Body Condition Score (Thin Sheep)

Why is it measured?

Body condition scoring is a technique for assessing the condition of livestock and should be carried out at regular intervals. Its purpose is to achieve a balance between economic feeding, good production and good welfare. Whilst body condition will vary throughout a lambing year, ensuring ewes and rams are at the correct score for the system and the time of year has a positive impact on fertility and health (e.g. reducing metabolic and other disease incidence) and lamb performance. Ewes and rams should be palpated manually in order to body condition score throughout the year so that target scores can be achieved for tupping, lambing, mid lactation and weaning. Visually assessing body condition score (as carried out in the AssureWel protocol) is unlikely to reflect as accurate a score (particularly when animals are fully fleeced) when compared to manual palpation. However body condition is so fundamental to sheep welfare that it needed be included within the protocol despite the limitations of an assessor being unable to manually palpate the sheep during a farm visit. Instead it has been accepted there whilst there will be significant underscoring of this measure it will help identify some very thin animals.

How to assess and score using the AssureWel measure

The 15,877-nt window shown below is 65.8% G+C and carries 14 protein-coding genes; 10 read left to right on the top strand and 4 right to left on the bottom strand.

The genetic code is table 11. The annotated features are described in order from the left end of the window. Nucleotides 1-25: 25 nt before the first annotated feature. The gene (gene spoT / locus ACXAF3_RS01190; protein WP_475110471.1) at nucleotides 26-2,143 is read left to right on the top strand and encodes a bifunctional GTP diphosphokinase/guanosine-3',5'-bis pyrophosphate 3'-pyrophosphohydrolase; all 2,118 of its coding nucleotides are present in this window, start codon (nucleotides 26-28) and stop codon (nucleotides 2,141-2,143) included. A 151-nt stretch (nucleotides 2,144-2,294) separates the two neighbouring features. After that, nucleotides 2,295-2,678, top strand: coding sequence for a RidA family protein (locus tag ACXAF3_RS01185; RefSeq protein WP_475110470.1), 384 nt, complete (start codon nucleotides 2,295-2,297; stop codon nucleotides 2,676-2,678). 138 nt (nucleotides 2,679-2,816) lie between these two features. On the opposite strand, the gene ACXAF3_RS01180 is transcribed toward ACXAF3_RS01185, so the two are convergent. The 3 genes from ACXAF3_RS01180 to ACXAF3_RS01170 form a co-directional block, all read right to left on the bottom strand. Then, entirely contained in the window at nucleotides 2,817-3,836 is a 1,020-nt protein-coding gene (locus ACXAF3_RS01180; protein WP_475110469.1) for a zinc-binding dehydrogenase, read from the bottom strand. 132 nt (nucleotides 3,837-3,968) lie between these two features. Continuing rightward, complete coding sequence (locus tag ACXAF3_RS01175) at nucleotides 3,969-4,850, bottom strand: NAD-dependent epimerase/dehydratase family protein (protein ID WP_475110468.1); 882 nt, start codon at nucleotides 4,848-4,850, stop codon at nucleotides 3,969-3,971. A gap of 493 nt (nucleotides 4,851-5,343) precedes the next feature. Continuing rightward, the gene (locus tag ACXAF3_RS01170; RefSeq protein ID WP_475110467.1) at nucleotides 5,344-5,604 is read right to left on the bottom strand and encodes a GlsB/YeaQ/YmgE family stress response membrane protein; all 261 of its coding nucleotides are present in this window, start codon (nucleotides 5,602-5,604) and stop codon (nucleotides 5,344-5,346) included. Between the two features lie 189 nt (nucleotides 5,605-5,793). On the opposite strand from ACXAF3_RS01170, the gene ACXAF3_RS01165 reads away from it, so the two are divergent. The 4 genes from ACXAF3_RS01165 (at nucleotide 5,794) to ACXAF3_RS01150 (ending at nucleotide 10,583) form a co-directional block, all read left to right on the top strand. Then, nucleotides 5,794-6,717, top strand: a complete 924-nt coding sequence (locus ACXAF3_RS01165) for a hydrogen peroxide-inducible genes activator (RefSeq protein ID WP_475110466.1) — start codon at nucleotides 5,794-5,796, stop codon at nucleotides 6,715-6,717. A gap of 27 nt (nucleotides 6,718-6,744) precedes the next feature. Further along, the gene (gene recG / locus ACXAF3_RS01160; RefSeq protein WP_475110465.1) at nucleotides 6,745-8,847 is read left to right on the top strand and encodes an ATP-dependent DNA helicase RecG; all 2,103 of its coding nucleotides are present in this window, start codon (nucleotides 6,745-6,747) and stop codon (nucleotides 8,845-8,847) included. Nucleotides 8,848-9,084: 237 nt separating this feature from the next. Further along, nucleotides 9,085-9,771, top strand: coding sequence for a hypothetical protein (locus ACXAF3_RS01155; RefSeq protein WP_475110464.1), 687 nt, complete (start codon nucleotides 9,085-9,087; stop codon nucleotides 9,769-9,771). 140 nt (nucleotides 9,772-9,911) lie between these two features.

2. Body Condition Score (Thin Sheep)                                                                                                          Flock Measure
Assess the whole flock and tally the number of thin sheep that can be confidently identified through visual assessment.

It is understood that visual assessment of body condition is very difficult; this measure will only capture extreme cases if in full fleece, which are likely to then fall into ‘sheep needing further care’. Visual assessment may be more or less sensitive depending on breed and how recently the animal has been shorn.

Thin sheep = Record if score is less than 2 (Defra scoring).
In animals with BCS less than 2, the spinous processes are sharp and prominent. Loin eye muscle has little/no fat cover. Transverse processes are sharp.

  1. Lameness
  2. Body Condition Score (Thin sheep)
  3. Dirtiness
  4. Fleece loss
  5. Sheep needing further care
  6. Castration, tail docking and ear notching
  7. Mortality


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